Are the answers in the middle?

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Are the answers in the middle?

by Kate Konatsu

by Kate Konatsu

by Kate Konatsu

Sierra Yost, Photo Editor

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Donald Trump’s election in 2016 was a recipe for chaos. Mass hysteria was felt on each side and contempt stewed between both parties. People were so divided, that having a respectable debate was completely off the table. It began to seem as though protests sprung up on every corner all over the United States.

Even with all of these protests and movements, communication was still restricted. Each party was raising their voice to overshadow the other– which is ironic because in doing so, neither side was heard.

This is where Independents come into the picture. The misconception of Independents is that they’re all ‘undecided’ or pretend to be in the middle, but only ever vote for one party. According to the Washington Post, both of these are myths. While Independents aren’t loyal to a specific party, they keep an open mind during each election and more than half have proven to be updated on political issues.

The main basis behind someone’s decision to join a party is their beliefs. Whether religious or moral, they tend to be the drive for voters.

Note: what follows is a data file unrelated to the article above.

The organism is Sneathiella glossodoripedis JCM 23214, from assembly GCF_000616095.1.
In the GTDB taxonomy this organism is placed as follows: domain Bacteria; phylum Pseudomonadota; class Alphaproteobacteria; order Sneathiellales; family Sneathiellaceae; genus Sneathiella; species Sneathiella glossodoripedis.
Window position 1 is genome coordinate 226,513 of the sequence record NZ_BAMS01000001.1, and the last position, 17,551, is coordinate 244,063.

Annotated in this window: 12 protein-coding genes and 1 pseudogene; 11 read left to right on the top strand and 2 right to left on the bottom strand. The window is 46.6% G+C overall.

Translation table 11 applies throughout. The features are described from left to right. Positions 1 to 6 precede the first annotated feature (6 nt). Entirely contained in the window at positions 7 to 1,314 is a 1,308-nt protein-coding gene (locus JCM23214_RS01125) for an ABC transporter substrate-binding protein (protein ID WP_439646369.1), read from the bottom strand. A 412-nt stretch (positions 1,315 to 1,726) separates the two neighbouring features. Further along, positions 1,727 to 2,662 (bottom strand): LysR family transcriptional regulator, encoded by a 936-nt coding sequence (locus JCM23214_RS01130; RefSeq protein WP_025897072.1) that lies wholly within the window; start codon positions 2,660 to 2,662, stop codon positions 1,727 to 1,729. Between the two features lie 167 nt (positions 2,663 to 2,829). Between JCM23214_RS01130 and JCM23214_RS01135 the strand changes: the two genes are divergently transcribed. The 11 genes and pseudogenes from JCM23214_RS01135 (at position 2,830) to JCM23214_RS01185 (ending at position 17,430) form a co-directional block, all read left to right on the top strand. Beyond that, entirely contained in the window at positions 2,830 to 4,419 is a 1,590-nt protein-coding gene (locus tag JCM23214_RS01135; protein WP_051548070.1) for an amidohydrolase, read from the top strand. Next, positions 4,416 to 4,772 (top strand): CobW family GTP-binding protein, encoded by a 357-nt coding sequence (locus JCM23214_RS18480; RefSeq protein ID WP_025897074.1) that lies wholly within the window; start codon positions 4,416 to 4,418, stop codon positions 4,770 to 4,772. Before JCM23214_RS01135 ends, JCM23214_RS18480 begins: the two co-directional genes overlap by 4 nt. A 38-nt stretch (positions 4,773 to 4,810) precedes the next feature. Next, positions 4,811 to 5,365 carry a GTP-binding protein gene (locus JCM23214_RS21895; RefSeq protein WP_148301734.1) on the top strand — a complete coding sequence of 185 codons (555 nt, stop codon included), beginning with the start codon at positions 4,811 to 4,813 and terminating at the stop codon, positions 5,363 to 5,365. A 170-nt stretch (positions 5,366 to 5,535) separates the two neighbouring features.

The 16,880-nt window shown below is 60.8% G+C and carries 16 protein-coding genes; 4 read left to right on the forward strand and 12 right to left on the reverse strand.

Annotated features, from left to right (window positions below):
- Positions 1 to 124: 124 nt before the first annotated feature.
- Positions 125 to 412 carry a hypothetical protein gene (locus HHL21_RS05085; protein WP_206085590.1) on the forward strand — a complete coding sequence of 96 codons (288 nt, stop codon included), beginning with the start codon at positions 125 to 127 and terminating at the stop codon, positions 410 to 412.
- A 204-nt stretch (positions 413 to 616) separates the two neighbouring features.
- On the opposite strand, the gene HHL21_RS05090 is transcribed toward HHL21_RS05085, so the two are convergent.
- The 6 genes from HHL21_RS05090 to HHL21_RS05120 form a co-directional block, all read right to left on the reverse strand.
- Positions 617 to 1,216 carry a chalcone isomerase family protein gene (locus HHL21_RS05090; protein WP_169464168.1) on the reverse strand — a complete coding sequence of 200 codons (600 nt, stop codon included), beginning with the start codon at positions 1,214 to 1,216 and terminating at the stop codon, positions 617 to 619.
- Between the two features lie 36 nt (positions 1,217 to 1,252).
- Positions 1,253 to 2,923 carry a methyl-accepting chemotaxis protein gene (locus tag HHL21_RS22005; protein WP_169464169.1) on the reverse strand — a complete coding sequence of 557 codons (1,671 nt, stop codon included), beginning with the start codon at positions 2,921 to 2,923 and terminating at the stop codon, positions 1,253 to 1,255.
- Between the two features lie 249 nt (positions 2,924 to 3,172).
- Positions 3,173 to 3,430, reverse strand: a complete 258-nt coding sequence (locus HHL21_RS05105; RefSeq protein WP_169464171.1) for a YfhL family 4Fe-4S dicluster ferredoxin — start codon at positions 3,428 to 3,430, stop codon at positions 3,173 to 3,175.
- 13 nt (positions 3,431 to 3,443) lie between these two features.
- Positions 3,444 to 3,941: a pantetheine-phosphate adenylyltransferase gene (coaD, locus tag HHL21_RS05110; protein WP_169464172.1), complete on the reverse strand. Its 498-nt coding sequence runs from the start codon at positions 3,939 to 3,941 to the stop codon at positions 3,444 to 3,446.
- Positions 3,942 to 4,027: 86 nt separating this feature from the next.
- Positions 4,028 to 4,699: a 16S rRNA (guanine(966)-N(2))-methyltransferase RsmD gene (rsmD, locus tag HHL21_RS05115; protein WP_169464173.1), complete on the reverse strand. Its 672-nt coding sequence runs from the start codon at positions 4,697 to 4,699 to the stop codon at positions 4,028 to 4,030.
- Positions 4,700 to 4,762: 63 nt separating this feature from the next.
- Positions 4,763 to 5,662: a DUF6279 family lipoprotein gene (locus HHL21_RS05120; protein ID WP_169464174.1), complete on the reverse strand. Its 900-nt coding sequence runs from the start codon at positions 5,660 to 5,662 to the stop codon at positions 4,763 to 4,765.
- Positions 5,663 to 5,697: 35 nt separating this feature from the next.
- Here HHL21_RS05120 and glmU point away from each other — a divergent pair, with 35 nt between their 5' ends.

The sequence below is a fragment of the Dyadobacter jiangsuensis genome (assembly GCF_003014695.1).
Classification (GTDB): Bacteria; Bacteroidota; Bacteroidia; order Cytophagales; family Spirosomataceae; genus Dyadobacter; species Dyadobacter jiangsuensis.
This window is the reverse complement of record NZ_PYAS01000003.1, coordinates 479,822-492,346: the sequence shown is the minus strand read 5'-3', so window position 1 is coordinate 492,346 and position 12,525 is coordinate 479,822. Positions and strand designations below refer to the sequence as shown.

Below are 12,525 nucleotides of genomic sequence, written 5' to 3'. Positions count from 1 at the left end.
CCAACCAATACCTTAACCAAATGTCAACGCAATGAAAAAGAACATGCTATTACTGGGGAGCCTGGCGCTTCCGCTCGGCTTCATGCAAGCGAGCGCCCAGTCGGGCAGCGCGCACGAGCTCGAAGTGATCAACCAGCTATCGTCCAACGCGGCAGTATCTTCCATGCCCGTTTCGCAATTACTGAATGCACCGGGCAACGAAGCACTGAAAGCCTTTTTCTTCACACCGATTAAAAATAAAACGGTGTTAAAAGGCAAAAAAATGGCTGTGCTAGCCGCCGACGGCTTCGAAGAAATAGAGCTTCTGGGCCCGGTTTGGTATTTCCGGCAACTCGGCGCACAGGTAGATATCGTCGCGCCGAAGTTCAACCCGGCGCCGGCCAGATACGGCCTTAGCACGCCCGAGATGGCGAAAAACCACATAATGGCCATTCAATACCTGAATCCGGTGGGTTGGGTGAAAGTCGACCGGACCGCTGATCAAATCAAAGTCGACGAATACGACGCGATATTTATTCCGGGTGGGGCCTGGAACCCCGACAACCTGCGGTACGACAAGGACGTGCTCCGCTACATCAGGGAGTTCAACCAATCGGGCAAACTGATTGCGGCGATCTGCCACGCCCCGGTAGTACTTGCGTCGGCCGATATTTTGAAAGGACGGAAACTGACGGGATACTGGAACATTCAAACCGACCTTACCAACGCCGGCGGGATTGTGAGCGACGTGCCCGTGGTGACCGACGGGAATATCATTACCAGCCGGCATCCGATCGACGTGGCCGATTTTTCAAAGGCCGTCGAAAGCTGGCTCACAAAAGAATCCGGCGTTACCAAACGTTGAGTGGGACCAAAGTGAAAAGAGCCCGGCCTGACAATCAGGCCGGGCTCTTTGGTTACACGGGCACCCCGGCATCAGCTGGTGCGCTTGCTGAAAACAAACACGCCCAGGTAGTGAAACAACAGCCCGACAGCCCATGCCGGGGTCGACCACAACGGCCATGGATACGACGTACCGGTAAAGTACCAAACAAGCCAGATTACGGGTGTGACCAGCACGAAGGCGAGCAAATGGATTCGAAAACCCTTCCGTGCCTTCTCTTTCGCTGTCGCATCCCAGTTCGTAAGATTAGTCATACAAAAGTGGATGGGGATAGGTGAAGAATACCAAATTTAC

“No one and nothing made me be liberal,” said Johnny Quintanilla, senior at Taylorsville High School. “The ideas they share are similar to what I believe.”

Due to opposing views, conflict becomes quite common. Disagreements become prevalent and, while they can be healthy to some degree, can also separate people.
Braden Henson, a senior at Taylorsville High School, said, “Mainly just kind of my religious beliefs [are the reason he chose to be conservative] as well as my family. I also just disagree with many of the liberal ideologies.”

Having an opinion is valuable. They are what make us individuals and create a beautifully diverse society.

So then, shouldn’t opinions be embraced, respected, and validated? Instead of accepting this huge gap distancing people, there should be more emphasis on how we can collaborate with each other to build a better world.

“[…] sometimes I wonder if there are no answers and we need to readjust the issue,” said Benjamin Hood, senior at Taylorsville High School. Sometimes, when people place so much importance on solving a problem, they miss the point entirely.

It is fine to be a Republican, Democrat, or Independent. Different beliefs are imperative– but it is also of equal importance to listen to and acknowledge one another.  

 

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